Dry ice is one of the most tried and true Halloween special effects. Simply drop a chunk into a liquid, then it begins to "boil" and emit a dense, creepy fog. Not only that, it's cheap, simple to use, and way easier to find than you probably thought. It also happens to be fantastic—and fantastically ghoulish—in a lot of cocktails.
There are a few tips and tricks you need to know before you just dive right in, but we've got your back. Think of this as your just-in-time-for-Halloween all-inclusive primer.
It's Friday afternoon, you've made it through the long week, and it's time for Happy Hour, Gizmodo's weekly booze column. A cocktail shaker full of innovation, science, and alcohol. Am I hung over, or is my brain just haunted?
What Is Dry Ice?
Simply put, dry ice is the solid state of carbon dioxide (CO2). When carbon dioxide gets really cold (colder than -109.3 degrees F, to be exact) it passes directly from a gaseous state into a solid state, forming a hard, white chunk that looks like a block of snow. As dry ice heats up, though, it doesn't melt, it sublimates, meaning it changes from solid to gas without a liquid phase in the middle (like you'd get with water). Hence, dry ice.
When you put a little dry ice into a liquid (such as a mixed drink), it begins to rapidly sublimate from the outside in (and it cools the drink nicely). This causes CO2 to be rapidly released, forming large, white bubble which rise to the surface. When the bubbles reach the surface and burst a "fog" is created. The fog is a mixture of CO2, air, and whatever fluid it popped out of. Because it's cold and denser than air, the fog is nice and heavy. It tends to sink, linger in your glass, and creep along a table until it warms up enough and disperses.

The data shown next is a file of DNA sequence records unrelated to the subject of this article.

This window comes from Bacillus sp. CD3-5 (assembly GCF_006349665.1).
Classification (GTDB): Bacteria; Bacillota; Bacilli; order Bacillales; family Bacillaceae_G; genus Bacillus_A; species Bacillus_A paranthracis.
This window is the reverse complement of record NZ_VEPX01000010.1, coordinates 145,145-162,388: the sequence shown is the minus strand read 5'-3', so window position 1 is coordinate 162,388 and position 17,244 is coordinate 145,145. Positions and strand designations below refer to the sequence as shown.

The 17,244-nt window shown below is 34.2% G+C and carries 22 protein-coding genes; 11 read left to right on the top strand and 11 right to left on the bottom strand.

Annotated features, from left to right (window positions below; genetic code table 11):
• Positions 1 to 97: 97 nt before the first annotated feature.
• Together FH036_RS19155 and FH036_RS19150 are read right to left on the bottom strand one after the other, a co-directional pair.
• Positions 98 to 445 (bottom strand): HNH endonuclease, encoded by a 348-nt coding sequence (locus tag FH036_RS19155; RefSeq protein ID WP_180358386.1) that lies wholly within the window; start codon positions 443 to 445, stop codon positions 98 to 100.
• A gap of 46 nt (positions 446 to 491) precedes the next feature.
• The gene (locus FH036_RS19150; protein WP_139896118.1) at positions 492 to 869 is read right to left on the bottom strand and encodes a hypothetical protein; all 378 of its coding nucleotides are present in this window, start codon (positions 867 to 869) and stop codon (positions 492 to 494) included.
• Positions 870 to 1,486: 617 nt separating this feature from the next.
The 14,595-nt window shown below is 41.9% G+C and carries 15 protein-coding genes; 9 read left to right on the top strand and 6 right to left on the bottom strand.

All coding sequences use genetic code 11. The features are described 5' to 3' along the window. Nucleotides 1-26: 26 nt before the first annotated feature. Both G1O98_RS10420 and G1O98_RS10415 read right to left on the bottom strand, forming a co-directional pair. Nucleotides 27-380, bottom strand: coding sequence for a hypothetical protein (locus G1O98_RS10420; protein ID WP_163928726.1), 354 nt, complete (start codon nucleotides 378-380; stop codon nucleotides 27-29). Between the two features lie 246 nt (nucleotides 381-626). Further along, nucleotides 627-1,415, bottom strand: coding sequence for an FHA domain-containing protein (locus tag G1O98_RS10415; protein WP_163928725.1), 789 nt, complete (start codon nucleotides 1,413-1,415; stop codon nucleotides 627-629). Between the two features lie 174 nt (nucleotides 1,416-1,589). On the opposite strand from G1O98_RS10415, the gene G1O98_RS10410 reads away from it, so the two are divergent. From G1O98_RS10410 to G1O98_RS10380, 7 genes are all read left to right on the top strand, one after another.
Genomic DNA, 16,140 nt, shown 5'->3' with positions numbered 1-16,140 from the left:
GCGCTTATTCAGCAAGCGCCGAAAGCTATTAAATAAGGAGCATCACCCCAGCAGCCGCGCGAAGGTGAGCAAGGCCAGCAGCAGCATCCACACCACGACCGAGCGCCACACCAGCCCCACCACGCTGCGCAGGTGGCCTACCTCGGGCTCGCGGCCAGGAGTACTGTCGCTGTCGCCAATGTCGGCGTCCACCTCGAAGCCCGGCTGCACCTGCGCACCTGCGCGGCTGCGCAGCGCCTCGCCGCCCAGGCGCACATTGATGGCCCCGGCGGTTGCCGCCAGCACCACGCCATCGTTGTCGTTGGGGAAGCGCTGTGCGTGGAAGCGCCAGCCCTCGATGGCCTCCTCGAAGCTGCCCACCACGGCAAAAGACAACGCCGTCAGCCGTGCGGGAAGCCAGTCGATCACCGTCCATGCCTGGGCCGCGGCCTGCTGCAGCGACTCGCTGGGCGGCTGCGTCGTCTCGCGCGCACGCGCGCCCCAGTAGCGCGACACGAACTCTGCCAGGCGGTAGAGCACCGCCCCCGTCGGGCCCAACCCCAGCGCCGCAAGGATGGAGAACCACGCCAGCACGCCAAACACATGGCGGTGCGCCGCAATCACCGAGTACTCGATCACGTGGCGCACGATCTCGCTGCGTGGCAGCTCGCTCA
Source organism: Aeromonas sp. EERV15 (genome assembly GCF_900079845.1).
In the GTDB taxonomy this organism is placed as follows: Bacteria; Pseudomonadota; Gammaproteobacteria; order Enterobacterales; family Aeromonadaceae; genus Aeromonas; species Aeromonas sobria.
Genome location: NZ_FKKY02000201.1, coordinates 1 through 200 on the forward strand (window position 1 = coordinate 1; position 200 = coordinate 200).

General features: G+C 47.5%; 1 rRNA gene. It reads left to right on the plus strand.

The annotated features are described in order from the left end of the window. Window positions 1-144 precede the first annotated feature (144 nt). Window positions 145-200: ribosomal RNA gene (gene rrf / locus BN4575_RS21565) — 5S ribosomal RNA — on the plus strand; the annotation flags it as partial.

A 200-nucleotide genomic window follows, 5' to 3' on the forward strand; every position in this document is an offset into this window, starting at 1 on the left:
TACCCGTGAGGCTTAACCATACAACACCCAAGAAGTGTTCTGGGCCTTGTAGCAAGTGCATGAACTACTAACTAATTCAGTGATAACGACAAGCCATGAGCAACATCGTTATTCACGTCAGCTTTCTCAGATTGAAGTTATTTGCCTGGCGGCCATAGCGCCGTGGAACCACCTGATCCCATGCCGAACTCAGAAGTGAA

Where Can I Get It?
Most people don't know this, but it is astonishingly easy to get dry ice in the U.S., and it's cheap, too. Your local supermarket is likely to have it (it's typically kept in the meat or deli section) and party supply stores often have it, especially around Halloween. You don't need a special permit or license to buy it, you just have to be over 18.